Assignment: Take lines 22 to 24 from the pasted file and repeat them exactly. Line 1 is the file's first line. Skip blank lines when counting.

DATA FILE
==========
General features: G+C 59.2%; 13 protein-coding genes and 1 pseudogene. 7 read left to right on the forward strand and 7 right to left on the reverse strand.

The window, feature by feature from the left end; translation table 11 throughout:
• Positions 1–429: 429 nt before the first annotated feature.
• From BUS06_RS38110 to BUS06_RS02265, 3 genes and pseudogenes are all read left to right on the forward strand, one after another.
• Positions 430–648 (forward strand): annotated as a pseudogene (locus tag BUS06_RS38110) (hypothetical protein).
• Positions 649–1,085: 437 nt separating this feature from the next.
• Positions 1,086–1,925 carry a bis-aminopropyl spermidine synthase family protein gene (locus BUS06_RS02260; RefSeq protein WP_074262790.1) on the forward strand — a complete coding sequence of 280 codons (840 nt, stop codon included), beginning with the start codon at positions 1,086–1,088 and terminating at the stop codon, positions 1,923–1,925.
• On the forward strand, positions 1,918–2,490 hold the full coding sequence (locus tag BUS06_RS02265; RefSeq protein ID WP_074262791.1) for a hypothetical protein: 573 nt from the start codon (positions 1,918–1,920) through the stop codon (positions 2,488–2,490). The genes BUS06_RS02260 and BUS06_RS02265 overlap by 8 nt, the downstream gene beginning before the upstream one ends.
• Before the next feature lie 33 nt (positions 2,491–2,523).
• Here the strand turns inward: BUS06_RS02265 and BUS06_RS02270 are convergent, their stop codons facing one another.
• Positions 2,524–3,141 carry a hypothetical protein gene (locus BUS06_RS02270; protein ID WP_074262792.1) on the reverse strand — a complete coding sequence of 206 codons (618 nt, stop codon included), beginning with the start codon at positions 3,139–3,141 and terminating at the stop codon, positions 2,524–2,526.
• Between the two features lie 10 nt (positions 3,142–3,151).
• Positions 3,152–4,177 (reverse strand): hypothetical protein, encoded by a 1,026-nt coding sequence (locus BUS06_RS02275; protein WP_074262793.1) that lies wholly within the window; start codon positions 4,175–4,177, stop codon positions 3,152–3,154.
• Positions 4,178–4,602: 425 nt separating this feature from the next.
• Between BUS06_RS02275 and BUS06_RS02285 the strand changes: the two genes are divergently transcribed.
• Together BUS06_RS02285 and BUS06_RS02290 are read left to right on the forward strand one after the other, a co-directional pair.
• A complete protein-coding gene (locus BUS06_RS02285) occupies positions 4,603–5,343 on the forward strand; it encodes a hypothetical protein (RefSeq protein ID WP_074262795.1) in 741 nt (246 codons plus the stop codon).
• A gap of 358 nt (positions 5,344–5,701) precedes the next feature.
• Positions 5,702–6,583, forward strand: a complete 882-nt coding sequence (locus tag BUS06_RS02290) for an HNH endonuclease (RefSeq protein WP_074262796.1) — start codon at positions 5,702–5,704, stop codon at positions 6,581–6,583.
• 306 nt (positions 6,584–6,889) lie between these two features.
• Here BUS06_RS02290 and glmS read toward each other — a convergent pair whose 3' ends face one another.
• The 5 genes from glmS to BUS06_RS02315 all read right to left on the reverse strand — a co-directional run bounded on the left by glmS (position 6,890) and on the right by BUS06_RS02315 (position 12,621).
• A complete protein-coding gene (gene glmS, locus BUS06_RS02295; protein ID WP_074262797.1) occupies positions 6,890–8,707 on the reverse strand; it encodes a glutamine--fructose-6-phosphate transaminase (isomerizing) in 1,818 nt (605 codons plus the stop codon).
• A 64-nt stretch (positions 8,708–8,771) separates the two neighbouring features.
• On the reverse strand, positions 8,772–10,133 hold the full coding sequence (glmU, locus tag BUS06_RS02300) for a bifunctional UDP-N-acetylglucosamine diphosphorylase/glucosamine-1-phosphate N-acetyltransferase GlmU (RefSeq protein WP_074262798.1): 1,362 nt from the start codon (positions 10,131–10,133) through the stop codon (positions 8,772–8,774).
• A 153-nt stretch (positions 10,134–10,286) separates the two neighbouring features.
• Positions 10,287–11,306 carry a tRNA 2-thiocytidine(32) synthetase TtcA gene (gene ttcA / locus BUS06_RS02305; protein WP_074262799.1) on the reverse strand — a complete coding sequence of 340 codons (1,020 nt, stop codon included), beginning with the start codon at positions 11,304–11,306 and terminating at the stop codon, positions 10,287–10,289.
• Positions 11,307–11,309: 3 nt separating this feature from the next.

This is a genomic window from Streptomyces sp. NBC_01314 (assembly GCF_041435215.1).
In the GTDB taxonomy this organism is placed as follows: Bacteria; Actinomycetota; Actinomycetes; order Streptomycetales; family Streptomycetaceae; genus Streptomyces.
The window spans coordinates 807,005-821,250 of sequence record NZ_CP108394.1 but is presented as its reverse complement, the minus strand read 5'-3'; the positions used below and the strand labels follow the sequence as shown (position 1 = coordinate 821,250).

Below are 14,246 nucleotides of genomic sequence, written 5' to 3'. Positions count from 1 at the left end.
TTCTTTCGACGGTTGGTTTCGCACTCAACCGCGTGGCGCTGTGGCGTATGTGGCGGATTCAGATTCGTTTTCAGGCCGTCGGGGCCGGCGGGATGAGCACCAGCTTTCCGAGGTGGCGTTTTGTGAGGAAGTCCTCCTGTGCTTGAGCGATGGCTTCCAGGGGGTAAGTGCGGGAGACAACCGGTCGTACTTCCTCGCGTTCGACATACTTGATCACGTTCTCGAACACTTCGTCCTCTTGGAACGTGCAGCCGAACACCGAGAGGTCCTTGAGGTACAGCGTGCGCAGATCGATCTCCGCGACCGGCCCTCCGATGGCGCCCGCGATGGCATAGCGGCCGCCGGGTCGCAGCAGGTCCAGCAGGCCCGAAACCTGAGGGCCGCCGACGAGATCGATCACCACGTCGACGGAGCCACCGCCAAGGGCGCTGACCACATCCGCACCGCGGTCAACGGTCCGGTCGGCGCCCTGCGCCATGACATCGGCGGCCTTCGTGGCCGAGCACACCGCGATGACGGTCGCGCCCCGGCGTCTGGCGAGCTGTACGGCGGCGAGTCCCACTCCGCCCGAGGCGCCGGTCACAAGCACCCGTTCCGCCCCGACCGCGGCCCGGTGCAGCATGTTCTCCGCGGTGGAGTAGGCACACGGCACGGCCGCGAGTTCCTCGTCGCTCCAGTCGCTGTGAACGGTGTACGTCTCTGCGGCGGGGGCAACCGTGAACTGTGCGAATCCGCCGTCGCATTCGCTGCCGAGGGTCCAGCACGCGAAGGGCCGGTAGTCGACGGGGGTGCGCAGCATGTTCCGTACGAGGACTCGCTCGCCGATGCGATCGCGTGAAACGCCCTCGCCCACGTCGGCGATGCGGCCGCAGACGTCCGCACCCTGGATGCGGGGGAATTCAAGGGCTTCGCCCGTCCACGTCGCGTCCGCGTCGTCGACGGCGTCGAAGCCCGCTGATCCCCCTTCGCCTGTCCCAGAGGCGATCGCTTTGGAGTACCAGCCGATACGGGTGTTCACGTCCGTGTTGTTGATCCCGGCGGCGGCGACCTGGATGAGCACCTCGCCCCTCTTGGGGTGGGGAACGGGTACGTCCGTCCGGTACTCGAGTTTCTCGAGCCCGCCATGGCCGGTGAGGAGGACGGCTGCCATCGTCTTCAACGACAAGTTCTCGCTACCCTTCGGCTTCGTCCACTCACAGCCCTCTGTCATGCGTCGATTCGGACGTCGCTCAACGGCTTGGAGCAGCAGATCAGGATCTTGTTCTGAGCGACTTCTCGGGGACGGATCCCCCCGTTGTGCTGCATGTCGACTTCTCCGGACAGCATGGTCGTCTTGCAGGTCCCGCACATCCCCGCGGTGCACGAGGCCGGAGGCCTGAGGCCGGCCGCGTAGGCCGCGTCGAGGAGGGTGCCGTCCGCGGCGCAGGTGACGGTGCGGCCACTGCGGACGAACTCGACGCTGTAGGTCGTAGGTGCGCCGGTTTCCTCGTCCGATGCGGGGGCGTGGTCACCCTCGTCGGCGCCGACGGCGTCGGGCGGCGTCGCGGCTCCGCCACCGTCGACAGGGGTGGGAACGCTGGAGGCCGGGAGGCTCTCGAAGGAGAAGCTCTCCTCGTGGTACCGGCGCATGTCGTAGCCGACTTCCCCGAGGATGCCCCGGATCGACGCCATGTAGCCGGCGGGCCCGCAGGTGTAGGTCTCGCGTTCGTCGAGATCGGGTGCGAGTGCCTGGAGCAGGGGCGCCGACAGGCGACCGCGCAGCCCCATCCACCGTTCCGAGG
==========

• The 5 genes from glmS to BUS06_RS02315 all read right to left on the reverse strand — a co-directional run bounded on the left by glmS (position 6,890) and on the right by BUS06_RS02315 (position 12,621).
• A complete protein-coding gene (gene glmS, locus BUS06_RS02295; protein ID WP_074262797.1) occupies positions 6,890–8,707 on the reverse strand; it encodes a glutamine--fructose-6-phosphate transaminase (isomerizing) in 1,818 nt (605 codons plus the stop codon).
• A 64-nt stretch (positions 8,708–8,771) separates the two neighbouring features.